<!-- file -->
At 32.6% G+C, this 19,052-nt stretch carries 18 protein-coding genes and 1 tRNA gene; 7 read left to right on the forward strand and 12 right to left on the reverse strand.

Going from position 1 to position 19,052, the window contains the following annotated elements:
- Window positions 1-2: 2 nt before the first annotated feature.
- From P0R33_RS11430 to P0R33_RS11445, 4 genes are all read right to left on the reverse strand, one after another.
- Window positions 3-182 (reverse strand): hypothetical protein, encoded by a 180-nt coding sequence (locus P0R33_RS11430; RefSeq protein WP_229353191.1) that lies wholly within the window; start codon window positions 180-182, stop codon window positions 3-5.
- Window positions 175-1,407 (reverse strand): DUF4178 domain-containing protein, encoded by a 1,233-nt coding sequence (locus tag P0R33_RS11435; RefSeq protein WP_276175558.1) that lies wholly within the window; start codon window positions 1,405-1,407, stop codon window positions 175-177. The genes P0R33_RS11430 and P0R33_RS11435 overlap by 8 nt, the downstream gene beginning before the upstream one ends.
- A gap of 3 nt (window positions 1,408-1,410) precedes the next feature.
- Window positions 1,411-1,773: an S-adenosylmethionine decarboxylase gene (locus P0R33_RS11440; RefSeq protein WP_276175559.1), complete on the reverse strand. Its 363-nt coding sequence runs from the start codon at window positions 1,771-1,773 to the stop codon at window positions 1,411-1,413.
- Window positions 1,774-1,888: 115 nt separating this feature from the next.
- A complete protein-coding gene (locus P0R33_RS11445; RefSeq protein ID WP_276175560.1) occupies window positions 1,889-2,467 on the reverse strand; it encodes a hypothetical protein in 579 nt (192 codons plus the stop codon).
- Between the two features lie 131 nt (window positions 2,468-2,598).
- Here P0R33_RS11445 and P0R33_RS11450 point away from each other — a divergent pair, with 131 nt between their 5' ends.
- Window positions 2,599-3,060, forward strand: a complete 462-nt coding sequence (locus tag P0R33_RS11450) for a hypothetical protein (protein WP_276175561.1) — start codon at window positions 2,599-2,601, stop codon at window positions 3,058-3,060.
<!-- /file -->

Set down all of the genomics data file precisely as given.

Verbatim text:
At 32.6% G+C, this 19,052-nt stretch carries 18 protein-coding genes and 1 tRNA gene; 7 read left to right on the forward strand and 12 right to left on the reverse strand.

Going from position 1 to position 19,052, the window contains the following annotated elements:
- Window positions 1-2: 2 nt before the first annotated feature.
- From P0R33_RS11430 to P0R33_RS11445, 4 genes are all read right to left on the reverse strand, one after another.
- Window positions 3-182 (reverse strand): hypothetical protein, encoded by a 180-nt coding sequence (locus P0R33_RS11430; RefSeq protein WP_229353191.1) that lies wholly within the window; start codon window positions 180-182, stop codon window positions 3-5.
- Window positions 175-1,407 (reverse strand): DUF4178 domain-containing protein, encoded by a 1,233-nt coding sequence (locus tag P0R33_RS11435; RefSeq protein WP_276175558.1) that lies wholly within the window; start codon window positions 1,405-1,407, stop codon window positions 175-177. The genes P0R33_RS11430 and P0R33_RS11435 overlap by 8 nt, the downstream gene beginning before the upstream one ends.
- A gap of 3 nt (window positions 1,408-1,410) precedes the next feature.
- Window positions 1,411-1,773: an S-adenosylmethionine decarboxylase gene (locus P0R33_RS11440; RefSeq protein WP_276175559.1), complete on the reverse strand. Its 363-nt coding sequence runs from the start codon at window positions 1,771-1,773 to the stop codon at window positions 1,411-1,413.
- Window positions 1,774-1,888: 115 nt separating this feature from the next.
- A complete protein-coding gene (locus P0R33_RS11445; RefSeq protein ID WP_276175560.1) occupies window positions 1,889-2,467 on the reverse strand; it encodes a hypothetical protein in 579 nt (192 codons plus the stop codon).
- Between the two features lie 131 nt (window positions 2,468-2,598).
- Here P0R33_RS11445 and P0R33_RS11450 point away from each other — a divergent pair, with 131 nt between their 5' ends.
- Window positions 2,599-3,060, forward strand: a complete 462-nt coding sequence (locus tag P0R33_RS11450) for a hypothetical protein (protein WP_276175561.1) — start codon at window positions 2,599-2,601, stop codon at window positions 3,058-3,060.